I’ve gotten into smoothies recently. I have a sweet tooth, and I’m finding that smoothies are a very efficient and tasty way to consume fruits and vegetables.

I recently enjoyed a smoothie (recipe below) that was a beautiful pink color, and I found myself digging in the kitchen cabinets in search of a pink metal straw to use while enjoying my pink smoothie.

Ironically, while spending an obnoxious amount of time, searching for a pink metal straw to match my pink berry smoothie, I also found myself thinking, “There is not enough time in the day. Where does the time go?”

Certainly, there is a Marie Kondo lesson in this story about tidying up. There is also a big time lesson in privilege.

And finally, a lesson on prioritizing our energy.

It really did not matter if my straw matched my smoothie. Sure, I’m embarrassed to admit that it felt like it mattered at the time. I thought that it would “spark joy” and help me enjoy my smoothie more, but it certainly didn’t need to be the focus of my energy. What was most important was that my smoothie was enjoyable, and it was nourishing and just what I needed on a hot July day.

There’s a lot about school and the world that we can’t control right now. It can be tempting to try to control the small stuff. But we are better served by focusing on how we spend our energy. For some of us, depending on our life circumstances, this will be easier than for others.

When it comes to our thought-lives about school, we can focus on kids and relationships with kids. Whether it’s online or in-person, kids won’t remember colorful bulletin boards or web designs. They won’t remember perfectly executed activities nor will they care whether we covered every state standard.

Kids will remember how adults responded to them and to the world around us. They will remember how we made them feel. Kids will remember whether they felt safe, seen, capable, supported, and celebrated. They will remember if they were allowed to be human, and if we were human too. They will remember whether they felt like they could trust us. They will remember whether they felt like they belonged. They will remember whether they felt like they mattered and whether it felt like what they were learning mattered. In times such as these, they will remember whether we were reasonable and flexible with our expectations.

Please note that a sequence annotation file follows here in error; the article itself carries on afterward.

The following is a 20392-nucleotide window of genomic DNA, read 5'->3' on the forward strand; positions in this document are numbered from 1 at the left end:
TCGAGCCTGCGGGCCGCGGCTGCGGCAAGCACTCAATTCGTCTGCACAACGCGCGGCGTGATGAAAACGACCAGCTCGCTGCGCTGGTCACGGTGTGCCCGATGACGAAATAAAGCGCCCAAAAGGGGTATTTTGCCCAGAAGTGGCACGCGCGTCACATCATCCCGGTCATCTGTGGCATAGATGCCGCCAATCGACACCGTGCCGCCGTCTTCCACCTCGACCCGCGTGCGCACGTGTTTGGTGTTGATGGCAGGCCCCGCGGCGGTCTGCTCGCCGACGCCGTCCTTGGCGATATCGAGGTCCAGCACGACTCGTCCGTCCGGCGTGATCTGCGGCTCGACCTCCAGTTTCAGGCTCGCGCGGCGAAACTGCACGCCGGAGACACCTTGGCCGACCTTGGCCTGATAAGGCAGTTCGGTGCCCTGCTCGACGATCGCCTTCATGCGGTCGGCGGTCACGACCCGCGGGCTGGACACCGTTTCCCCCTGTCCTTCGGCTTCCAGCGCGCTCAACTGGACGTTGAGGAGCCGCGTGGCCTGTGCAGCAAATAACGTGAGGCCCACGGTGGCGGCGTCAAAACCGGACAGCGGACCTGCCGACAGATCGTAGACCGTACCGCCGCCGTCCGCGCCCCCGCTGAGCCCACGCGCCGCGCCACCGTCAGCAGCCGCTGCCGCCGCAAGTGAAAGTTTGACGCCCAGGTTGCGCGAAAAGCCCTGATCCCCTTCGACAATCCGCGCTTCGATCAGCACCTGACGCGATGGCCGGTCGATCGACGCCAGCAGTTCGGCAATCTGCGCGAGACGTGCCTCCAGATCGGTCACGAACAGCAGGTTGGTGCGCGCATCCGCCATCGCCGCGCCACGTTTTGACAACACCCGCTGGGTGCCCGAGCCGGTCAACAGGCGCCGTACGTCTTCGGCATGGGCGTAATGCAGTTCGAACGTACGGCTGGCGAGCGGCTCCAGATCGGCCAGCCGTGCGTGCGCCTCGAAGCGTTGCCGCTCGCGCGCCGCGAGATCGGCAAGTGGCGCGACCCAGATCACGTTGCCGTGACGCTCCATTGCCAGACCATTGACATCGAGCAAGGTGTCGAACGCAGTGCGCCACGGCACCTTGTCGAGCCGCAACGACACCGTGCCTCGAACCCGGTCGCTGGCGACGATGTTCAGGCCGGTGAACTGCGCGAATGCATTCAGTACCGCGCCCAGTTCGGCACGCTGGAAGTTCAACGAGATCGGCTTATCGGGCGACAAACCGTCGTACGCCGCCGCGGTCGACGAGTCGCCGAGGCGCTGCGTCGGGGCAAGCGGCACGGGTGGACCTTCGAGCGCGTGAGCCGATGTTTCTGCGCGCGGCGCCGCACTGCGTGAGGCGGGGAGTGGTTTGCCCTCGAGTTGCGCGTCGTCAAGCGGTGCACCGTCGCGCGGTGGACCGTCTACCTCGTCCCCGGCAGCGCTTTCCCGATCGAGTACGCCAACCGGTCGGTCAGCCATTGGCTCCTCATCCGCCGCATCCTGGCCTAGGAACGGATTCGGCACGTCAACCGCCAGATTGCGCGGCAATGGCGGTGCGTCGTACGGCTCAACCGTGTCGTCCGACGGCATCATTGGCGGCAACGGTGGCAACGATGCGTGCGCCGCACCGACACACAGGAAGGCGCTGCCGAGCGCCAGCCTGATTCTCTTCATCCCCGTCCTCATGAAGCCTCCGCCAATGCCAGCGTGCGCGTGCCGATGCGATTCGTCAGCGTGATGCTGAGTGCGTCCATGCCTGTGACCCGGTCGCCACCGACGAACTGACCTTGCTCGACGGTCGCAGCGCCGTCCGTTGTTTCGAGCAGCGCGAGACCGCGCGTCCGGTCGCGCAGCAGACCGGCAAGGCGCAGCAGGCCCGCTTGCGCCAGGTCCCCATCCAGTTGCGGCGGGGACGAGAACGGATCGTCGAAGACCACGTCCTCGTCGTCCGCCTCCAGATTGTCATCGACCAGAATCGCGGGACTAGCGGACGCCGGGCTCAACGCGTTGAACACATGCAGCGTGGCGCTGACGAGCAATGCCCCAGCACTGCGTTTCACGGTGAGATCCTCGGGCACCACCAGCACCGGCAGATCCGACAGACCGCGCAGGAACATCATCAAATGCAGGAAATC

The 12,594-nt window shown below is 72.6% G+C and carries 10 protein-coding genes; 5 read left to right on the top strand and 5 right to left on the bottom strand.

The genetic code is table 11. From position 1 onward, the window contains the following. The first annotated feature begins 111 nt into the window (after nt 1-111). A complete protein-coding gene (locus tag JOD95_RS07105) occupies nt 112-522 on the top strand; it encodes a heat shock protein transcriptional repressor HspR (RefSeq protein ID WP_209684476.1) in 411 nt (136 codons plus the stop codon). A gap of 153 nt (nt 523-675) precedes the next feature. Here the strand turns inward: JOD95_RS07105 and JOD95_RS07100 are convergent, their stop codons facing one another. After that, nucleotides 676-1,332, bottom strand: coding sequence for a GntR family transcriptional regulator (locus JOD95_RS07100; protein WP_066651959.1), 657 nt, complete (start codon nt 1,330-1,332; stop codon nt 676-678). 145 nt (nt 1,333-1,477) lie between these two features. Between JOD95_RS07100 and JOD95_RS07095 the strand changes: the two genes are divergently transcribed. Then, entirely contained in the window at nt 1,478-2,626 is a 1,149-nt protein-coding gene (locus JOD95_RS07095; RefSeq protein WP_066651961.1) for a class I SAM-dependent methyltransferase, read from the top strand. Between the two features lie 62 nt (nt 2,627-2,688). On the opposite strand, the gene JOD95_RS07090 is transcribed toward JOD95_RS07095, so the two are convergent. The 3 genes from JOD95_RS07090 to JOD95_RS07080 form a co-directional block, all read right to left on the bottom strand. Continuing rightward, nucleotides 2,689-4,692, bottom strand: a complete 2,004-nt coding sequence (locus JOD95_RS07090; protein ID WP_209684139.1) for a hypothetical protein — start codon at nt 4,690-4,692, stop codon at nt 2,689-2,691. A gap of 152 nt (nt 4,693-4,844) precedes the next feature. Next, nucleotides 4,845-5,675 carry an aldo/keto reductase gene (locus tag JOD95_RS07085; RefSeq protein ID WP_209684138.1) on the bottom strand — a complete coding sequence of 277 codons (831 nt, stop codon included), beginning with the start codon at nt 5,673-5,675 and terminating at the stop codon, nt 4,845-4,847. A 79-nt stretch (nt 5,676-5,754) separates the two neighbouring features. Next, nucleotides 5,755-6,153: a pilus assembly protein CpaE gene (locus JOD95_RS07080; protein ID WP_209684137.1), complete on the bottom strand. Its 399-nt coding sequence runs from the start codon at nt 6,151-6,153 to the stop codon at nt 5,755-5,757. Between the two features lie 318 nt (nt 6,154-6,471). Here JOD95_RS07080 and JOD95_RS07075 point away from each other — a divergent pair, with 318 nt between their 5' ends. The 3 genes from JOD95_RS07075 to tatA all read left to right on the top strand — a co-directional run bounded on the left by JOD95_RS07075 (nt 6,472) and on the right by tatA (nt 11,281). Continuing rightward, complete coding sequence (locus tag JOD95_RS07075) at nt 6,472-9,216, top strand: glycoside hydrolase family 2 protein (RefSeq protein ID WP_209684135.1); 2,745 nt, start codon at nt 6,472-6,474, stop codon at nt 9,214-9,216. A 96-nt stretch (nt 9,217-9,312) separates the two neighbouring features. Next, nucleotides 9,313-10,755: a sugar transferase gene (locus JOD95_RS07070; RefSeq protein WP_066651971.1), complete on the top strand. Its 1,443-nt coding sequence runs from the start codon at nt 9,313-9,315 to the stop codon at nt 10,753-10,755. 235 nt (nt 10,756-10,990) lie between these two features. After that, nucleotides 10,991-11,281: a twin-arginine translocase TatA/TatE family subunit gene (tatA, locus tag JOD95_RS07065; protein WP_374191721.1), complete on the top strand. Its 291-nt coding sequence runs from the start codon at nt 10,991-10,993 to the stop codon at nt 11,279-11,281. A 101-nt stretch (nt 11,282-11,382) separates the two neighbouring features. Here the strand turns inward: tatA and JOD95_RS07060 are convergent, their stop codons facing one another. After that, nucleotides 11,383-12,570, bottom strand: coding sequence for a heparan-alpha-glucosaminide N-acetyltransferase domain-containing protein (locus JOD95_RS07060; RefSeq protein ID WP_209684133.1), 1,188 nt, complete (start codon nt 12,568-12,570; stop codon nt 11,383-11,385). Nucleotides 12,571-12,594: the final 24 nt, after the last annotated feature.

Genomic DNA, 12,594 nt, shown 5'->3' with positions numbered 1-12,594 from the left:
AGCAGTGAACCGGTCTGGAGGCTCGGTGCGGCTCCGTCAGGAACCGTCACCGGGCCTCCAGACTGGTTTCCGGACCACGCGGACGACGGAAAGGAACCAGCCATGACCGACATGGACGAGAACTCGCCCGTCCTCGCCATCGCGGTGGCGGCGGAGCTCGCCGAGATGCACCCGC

Kids will remember whether we enjoyed our time together.

Kids will remember whether we grew together.

Online or in-person, I hope to be so deeply focused on listening to others and on my relationship with myself, that I hardly notice the small stuff like if my straw matches my smoothie or whether someone likes me or my work. I hope to be so focused on contributing that everything else is just noise.

But it can’t hurt to get a bit more organized too.

Harley Pasternak’s Energy Booster Smoothie

1/2 cup of water

3/4 cup of frozen raspberries

2 dates, pitted

1 cup of frozen chopped mango

3/4 cup of nonfat plain Greek yogurt

Juice of lime (optional)

4 ice cubes, blend until desired consistency. Add more water if you need to thin the smoothie out further. Enjoy with or without a pink metal straw.

For more of Harley Pasternak’s recipes, click here to check out his cookbook.